The contested local races include District 36 U.S. House of Representatives: Republican Brian Babin of Woodville and Democrat Michael Cole of Orange. (No incumbent running.)
District 21 State Representative: Republican Dade Phelan of Port Neches and Democrat Gavin Bruney of Nederland. (No incumbent running.)
Orange County Precinct 1 Justice of the Peace: Republican David Peck (incumbent) and Democrat Gail Barnett Shaw.
Orange County Precinct 3 Justice of the Peace: Republican Joy Dubose-Simonton and Democrat Janice Menard (incumbent).
Early voting sites and times (Registered Orange County voters may go to any site.)
Former West Orange-Cove CISD Administration Building, 505 15th Street in Orange:
Monday Oct. 20 through Friday Oct.24: 8 a.m. to 5 p.m.
Saturday Oct. 25: 7 a.m. to 7 p.m.
Sunday Oct. 26: 1 p.m. to 6 p.m.
Monday Oct. 27 through Friday Oct. 31: 7 a.m. to 7 p.m.
Bridge City Public Works Building
Monday Oct. 20 through Saturday Oct. 25: 8 a.m. to 5 p.m.
Monday Oct. 27 through Friday Oct. 31: 7 a.m. to 7 p.m.
First Baptist Church Mauriceville
Monday Oct. 20 through Saturday Oct. 25: 8 a.m. to 5 p.m.
Monday Oct. 27 through Friday Oct. 31: 8 a.m. to 5 p.m.
Raymond Gould Community Center in Vidor
Monday Oct. 20 through Saturday Oct. 25: 8 a.m. to 5 p.m.
Monday Oct. 27 through Friday Oct. 31: 7 a.m. to 7 p.m.
For people without valid photo identification to use when voting, the Texas Department of Public Safety on Wednesday will have a mobile site to get the Election Identification Certificate. The mobile unit will be set up at the former West Orange-Cove administration building at 505 N. 15th Street in Orange. This weekend, the U.S. Supreme Court upheld the Texas law requiring photo identification when voting. DPS will issue free photo voter Election Identification Certificates that are good for six years. People age 70 or older do not have an expiration date on their voter identification certificates. more
28-year-old Michael Gipson was stabbed Monday night at the Sabine Park Apartments, formerly The Oaks, near Pine Avenue and Simmons Drive. Captain Jennifer Burns with the Orange Police Department said the man is in stable condition at St. Elizabeth Hospital. She said police were called at 8:15 p.m. and described the cut as large. The man was taken to the hospital by Acadian Ambulance Service. Detective Captain Cliff Hargrave said Gipson and another man started fighting about a woman. Other people joined the fight. Gipson at some point noticed he was bleeding, however he didn't know who stabbed him. Officer J.H. Kirkpatrick reported that police found a stick with a piece of glass taped to the end plus a .22 caliber pistol at the scene.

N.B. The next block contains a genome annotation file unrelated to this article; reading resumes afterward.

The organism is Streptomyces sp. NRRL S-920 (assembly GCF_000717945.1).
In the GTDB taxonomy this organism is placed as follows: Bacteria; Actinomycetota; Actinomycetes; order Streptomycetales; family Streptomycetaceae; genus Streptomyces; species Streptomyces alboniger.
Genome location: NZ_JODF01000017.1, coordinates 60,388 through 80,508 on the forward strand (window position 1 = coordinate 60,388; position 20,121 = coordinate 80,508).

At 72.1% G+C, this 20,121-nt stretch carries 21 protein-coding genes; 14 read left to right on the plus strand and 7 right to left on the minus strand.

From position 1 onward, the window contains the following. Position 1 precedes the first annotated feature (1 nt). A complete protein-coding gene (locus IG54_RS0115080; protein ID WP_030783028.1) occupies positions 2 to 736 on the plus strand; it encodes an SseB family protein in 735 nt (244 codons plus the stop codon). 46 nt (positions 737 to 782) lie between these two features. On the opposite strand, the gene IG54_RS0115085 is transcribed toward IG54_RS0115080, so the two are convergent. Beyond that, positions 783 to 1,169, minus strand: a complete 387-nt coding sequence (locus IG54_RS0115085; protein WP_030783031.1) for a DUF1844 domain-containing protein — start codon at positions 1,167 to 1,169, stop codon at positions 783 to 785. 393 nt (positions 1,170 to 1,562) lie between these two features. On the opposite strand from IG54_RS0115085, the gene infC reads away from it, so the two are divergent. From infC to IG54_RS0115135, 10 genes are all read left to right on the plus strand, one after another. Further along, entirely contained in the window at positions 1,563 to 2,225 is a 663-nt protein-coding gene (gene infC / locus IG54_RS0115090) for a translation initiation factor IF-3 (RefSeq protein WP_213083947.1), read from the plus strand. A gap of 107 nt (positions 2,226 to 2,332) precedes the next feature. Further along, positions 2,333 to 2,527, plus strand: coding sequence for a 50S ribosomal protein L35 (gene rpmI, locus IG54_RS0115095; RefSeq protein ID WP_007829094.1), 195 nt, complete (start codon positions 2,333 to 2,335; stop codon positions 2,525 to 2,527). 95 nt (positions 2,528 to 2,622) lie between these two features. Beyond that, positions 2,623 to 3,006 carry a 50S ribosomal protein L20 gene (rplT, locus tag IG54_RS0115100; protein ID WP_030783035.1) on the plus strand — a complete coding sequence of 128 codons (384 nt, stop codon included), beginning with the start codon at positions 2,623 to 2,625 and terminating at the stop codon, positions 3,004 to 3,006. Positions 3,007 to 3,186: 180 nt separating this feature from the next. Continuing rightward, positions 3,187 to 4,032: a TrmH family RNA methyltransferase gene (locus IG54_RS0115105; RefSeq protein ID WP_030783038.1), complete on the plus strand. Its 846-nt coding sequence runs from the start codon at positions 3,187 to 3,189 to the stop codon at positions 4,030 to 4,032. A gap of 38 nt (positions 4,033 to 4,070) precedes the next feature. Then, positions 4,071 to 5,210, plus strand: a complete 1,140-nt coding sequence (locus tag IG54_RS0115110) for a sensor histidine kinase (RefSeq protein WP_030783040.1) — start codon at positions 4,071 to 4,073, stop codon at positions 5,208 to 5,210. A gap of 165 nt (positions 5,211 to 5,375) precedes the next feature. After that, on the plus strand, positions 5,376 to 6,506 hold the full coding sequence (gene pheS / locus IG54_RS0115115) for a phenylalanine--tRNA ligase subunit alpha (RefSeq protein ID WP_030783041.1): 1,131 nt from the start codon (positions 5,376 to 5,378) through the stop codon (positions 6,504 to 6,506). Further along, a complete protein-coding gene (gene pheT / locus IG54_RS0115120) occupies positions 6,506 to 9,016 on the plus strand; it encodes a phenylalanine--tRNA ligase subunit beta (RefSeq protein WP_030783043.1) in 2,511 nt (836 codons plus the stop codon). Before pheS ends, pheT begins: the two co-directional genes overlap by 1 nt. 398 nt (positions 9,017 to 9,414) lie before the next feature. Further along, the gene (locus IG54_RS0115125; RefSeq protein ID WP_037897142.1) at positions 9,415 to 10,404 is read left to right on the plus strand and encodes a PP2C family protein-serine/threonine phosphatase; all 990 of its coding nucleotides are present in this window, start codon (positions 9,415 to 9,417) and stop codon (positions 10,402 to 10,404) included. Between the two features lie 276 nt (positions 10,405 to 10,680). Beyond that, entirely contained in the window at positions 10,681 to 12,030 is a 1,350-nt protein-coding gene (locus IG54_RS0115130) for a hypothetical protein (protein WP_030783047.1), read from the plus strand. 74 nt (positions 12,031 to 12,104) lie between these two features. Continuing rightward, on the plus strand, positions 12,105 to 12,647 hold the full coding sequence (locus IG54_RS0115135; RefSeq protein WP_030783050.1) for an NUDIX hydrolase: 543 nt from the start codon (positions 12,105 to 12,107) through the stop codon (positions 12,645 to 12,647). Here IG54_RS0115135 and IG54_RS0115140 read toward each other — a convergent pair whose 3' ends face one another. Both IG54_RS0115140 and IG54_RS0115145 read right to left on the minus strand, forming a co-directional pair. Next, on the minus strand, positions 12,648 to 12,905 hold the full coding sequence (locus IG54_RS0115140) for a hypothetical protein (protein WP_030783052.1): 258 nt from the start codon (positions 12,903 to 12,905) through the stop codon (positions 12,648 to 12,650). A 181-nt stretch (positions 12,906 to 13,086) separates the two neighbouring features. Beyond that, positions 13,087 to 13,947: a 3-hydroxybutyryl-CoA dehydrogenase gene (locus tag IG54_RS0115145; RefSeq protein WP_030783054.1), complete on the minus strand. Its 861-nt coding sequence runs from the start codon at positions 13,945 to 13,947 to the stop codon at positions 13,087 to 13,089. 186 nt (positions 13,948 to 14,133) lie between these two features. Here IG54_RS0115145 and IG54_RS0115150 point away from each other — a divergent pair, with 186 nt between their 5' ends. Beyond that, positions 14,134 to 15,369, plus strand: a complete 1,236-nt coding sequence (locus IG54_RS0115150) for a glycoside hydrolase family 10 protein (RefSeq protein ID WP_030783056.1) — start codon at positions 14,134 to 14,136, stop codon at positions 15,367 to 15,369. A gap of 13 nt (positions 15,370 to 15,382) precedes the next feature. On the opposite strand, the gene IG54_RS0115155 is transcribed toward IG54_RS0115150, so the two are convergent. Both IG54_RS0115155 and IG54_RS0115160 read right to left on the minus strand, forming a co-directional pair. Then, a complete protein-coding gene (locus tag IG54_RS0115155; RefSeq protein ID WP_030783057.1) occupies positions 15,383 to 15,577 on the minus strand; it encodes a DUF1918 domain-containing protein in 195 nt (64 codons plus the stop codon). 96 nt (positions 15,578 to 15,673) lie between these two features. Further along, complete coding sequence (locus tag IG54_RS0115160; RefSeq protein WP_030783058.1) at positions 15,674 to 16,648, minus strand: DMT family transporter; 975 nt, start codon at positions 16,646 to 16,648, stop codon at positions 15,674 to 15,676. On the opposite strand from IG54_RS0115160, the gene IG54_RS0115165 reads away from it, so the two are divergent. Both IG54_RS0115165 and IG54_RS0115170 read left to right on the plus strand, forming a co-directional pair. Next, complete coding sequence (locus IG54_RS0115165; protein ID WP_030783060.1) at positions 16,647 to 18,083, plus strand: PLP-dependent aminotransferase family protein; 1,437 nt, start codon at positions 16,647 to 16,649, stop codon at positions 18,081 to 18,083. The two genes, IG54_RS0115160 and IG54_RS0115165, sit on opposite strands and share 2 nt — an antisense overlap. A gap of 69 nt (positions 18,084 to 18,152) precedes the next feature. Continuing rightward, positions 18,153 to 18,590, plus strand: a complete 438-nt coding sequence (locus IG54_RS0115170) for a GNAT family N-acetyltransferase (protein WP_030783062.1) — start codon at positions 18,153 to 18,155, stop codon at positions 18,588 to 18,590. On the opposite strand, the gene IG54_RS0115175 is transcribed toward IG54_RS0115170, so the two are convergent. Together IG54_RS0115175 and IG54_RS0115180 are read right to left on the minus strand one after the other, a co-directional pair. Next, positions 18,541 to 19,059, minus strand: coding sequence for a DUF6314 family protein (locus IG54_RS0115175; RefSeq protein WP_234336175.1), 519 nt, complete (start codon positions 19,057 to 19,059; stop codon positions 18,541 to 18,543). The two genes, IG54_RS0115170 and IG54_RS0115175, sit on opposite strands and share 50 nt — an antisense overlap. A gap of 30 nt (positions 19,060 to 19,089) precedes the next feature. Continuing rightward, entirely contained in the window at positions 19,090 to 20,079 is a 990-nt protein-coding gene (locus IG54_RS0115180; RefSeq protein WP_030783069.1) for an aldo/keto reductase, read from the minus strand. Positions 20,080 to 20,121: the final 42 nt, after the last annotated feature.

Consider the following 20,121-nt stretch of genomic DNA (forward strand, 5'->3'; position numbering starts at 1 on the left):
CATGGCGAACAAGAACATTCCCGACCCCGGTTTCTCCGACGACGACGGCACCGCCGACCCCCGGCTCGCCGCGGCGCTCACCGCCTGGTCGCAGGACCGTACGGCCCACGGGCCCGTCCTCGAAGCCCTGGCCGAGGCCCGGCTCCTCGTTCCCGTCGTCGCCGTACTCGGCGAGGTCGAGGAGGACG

|This little guy was found at 1615 Lansing St. off of Burnett in West Orange. Has a collar, but no contact info. Call 313.3245.|
Schools across the county continue to have clean cafeterias. During the first part of October, Orange County Health Inspector James Scales went to seven school cafeterias and all received perfect scores. He inspected a total of 11 food businesses, including a pre-opening for the Bridge City Heritage Festival, which he did not score. Only two restaurants did not receive perfect scores. They were Sun Wok Chinese Food on Texas Avenue in Bridge City and Kim Wah Buffet on Strickland Drive in Orange. The perfect schools were Little Cypress Elementary and Junior High, Community Christian School in Orange, Orangefield Junior High, Vidor Elementary, Pine Forest Elementary in Vidor, and Bridge City High. LaQuinta Inn and Suites on South Highway 62 in Orange also received a perfect score.
Kim Wah Buffet received a 78. Scales gave demerits for an employee drink without a lid, no dates on foods in the cooler and freezer, a box of molded lemons in a walk-in cooler. In addition, foods in the cooler and freezer needed to be covered. Boxes of crab were found defrosting on storage shelves. Several flies were found and fly traps were hanging from ceiling. The floors throughout the restaurant needed to be cleaned of old foods, and the shelves inside the walk-in cooler were rusted.
Sun Wok in Bridge City had a score of 68. Scales reported that fried chicken and eggrolls were not at proper temperatures. Mice feces were found on storage shelves. Dates were needed on the foods in the cooler and freezer and the foods needed to be covered. He found foods stored inside a cardboard box without a liner. The hand-washing station was broken. Water was dripping into a bucket from the cooler motor. Air vents, storage shelves, containers and floors needed to be cleaned of old foods. Storage shelves were starting to rust and needed to be repaired or replaces. In addition, broken and unused equipment needed to be removed from the site.